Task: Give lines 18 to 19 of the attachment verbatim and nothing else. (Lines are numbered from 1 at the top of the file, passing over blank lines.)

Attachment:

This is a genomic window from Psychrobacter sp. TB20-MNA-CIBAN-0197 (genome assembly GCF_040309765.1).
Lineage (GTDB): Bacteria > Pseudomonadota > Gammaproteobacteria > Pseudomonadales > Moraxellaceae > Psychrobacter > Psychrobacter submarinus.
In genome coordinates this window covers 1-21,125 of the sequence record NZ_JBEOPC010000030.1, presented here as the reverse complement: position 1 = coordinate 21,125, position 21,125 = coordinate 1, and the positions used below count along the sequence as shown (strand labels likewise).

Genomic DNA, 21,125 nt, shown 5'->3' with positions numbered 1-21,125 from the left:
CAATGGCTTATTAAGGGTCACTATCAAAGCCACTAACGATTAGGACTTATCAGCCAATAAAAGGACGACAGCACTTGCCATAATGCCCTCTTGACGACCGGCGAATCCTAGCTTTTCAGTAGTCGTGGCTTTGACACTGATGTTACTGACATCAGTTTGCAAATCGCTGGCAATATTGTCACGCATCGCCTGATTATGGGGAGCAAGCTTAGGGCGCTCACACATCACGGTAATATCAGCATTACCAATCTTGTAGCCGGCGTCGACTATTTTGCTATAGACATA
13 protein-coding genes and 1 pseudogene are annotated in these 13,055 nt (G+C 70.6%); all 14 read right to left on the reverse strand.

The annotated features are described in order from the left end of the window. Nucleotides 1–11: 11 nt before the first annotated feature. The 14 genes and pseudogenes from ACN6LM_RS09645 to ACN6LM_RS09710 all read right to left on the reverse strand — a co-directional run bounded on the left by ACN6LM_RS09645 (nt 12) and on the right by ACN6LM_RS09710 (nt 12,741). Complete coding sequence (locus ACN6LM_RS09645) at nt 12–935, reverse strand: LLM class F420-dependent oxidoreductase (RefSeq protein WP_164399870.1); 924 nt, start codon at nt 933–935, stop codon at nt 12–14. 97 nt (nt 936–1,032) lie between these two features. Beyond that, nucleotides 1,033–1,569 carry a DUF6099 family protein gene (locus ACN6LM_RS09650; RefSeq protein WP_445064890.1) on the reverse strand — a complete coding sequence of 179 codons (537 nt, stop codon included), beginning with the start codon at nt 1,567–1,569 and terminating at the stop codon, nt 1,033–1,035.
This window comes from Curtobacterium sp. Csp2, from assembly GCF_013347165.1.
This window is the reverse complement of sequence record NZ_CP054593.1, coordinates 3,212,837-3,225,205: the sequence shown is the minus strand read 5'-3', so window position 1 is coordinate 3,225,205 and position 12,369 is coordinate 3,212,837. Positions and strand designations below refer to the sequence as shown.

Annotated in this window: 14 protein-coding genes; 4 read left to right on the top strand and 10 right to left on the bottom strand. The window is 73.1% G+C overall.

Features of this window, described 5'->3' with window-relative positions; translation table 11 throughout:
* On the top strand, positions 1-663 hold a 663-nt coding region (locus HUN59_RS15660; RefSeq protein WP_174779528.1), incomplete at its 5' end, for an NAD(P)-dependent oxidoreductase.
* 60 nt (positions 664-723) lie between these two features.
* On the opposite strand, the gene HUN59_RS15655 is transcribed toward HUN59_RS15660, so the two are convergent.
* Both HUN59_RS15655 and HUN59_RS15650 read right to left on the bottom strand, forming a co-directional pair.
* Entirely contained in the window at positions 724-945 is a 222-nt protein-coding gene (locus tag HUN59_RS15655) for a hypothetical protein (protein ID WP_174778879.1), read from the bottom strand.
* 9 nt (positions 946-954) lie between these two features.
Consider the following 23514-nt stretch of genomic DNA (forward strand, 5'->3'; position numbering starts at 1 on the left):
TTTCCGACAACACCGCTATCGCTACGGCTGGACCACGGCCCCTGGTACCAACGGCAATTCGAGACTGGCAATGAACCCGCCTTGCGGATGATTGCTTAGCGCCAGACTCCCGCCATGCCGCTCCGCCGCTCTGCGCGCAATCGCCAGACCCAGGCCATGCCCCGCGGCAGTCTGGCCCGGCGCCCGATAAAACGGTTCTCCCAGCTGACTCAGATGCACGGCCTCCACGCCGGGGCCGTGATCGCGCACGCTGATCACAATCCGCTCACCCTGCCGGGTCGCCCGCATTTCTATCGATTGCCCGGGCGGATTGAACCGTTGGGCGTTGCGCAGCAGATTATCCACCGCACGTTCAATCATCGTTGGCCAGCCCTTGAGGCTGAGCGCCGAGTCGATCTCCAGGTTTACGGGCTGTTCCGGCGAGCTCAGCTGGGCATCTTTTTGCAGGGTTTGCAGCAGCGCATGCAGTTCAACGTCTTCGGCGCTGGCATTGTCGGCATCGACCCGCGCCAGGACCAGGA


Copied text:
Consider the following 23514-nt stretch of genomic DNA (forward strand, 5'->3'; position numbering starts at 1 on the left):
TTTCCGACAACACCGCTATCGCTACGGCTGGACCACGGCCCCTGGTACCAACGGCAATTCGAGACTGGCAATGAACCCGCCTTGCGGATGATTGCTTAGCGCCAGACTCCCGCCATGCCGCTCCGCCGCTCTGCGCGCAATCGCCAGACCCAGGCCATGCCCCGCGGCAGTCTGGCCCGGCGCCCGATAAAACGGTTCTCCCAGCTGACTCAGATGCACGGCCTCCACGCCGGGGCCGTGATCGCGCACGCTGATCACAATCCGCTCACCCTGCCGGGTCGCCCGCATTTCTATCGATTGCCCGGGCGGATTGAACCGTTGGGCGTTGCGCAGCAGATTATCCACCGCACGTTCAATCATCGTTGGCCAGCCCTTGAGGCTGAGCGCCGAGTCGATCTCCAGGTTTACGGGCTGTTCCGGCGAGCTCAGCTGGGCATCTTTTTGCAGGGTTTGCAGCAGCGCATGCAGTTCAACGTCTTCGGCGCTGGCATTGTCGGCATCGACCCGCGCCAGGACCAGGA